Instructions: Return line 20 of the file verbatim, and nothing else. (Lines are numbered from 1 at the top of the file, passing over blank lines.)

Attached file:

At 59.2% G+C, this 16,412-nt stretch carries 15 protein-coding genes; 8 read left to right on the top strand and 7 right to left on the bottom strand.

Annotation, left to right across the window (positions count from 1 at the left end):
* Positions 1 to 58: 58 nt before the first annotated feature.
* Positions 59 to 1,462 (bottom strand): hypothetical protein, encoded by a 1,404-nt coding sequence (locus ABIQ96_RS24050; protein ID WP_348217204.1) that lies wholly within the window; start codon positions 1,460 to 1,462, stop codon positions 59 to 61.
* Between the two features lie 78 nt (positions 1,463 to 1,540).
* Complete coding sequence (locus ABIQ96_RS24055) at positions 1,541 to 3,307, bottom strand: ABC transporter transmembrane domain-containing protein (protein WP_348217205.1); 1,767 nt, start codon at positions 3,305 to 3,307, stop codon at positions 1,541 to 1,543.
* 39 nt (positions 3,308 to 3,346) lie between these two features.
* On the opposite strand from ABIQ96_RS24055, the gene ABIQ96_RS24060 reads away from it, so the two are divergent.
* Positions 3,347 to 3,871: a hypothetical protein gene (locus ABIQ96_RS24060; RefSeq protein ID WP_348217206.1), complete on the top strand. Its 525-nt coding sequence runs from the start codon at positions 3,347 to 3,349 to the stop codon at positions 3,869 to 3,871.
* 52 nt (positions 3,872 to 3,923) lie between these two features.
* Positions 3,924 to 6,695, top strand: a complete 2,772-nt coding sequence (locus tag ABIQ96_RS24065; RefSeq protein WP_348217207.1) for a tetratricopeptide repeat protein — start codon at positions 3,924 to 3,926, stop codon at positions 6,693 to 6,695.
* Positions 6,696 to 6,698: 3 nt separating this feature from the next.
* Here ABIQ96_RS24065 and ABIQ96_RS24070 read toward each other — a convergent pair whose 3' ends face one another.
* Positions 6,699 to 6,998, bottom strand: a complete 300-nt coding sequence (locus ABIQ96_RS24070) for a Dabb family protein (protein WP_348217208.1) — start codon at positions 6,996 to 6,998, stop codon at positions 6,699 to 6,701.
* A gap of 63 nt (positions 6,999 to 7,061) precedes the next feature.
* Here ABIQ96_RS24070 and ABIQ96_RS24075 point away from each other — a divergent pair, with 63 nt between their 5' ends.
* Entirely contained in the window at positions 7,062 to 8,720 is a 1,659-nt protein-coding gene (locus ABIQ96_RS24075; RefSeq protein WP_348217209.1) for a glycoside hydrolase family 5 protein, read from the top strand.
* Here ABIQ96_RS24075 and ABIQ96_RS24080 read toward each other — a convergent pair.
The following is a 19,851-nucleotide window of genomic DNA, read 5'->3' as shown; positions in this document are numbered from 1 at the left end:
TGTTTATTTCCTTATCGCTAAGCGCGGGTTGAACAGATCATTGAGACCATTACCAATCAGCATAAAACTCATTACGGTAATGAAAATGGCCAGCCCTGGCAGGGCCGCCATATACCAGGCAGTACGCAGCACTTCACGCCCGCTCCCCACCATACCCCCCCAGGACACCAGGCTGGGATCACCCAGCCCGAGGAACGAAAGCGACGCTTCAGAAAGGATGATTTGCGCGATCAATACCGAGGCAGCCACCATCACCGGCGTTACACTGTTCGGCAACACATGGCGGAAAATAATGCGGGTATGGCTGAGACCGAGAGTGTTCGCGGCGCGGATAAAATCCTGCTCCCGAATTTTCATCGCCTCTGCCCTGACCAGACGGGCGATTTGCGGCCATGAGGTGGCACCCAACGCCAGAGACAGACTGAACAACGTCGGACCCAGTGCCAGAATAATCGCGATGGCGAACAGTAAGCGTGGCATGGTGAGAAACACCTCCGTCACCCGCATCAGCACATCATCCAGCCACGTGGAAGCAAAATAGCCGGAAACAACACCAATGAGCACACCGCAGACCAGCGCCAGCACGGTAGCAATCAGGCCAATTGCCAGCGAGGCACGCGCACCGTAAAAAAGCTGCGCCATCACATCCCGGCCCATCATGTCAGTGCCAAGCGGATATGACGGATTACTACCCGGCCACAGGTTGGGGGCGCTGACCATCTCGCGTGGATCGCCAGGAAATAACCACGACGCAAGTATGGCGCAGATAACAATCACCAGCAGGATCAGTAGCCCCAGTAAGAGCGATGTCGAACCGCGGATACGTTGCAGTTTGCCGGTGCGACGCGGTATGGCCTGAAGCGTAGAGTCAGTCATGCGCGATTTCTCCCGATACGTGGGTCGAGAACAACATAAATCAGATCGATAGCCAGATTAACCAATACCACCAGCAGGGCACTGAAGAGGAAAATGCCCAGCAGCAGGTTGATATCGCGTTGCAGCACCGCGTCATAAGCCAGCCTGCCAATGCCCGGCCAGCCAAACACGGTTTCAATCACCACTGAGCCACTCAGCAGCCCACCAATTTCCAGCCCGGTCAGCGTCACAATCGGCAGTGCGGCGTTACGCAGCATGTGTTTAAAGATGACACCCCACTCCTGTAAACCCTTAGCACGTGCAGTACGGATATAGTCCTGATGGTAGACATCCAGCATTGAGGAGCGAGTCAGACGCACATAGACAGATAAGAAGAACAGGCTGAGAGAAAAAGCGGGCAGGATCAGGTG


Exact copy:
TGTTTATTTCCTTATCGCTAAGCGCGGGTTGAACAGATCATTGAGACCATTACCAATCAGCATAAAACTCATTACGGTAATGAAAATGGCCAGCCCTGGCAGGGCCGCCATATACCAGGCAGTACGCAGCACTTCACGCCCGCTCCCCACCATACCCCCCCAGGACACCAGGCTGGGATCACCCAGCCCGAGGAACGAAAGCGACGCTTCAGAAAGGATGATTTGCGCGATCAATACCGAGGCAGCCACCATCACCGGCGTTACACTGTTCGGCAACACATGGCGGAAAATAATGCGGGTATGGCTGAGACCGAGAGTGTTCGCGGCGCGGATAAAATCCTGCTCCCGAATTTTCATCGCCTCTGCCCTGACCAGACGGGCGATTTGCGGCCATGAGGTGGCACCCAACGCCAGAGACAGACTGAACAACGTCGGACCCAGTGCCAGAATAATCGCGATGGCGAACAGTAAGCGTGGCATGGTGAGAAACACCTCCGTCACCCGCATCAGCACATCATCCAGCCACGTGGAAGCAAAATAGCCGGAAACAACACCAATGAGCACACCGCAGACCAGCGCCAGCACGGTAGCAATCAGGCCAATTGCCAGCGAGGCACGCGCACCGTAAAAAAGCTGCGCCATCACATCCCGGCCCATCATGTCAGTGCCAAGCGGATATGACGGATTACTACCCGGCCACAGGTTGGGGGCGCTGACCATCTCGCGTGGATCGCCAGGAAATAACCACGACGCAAGTATGGCGCAGATAACAATCACCAGCAGGATCAGTAGCCCCAGTAAGAGCGATGTCGAACCGCGGATACGTTGCAGTTTGCCGGTGCGACGCGGTATGGCCTGAAGCGTAGAGTCAGTCATGCGCGATTTCTCCCGATACGTGGGTCGAGAACAACATAAATCAGATCGATAGCCAGATTAACCAATACCACCAGCAGGGCACTGAAGAGGAAAATGCCCAGCAGCAGGTTGATATCGCGTTGCAGCACCGCGTCATAAGCCAGCCTGCCAATGCCCGGCCAGCCAAACACGGTTTCAATCACCACTGAGCCACTCAGCAGCCCACCAATTTCCAGCCCGGTCAGCGTCACAATCGGCAGTGCGGCGTTACGCAGCATGTGTTTAAAGATGACACCCCACTCCTGTAAACCCTTAGCACGTGCAGTACGGATATAGTCCTGATGGTAGACATCCAGCATTGAGGAGCGAGTCAGACGCACATAGACAGATAAGAAGAACAGGCTGAGAGAAAAAGCGGGCAGGATCAGGTG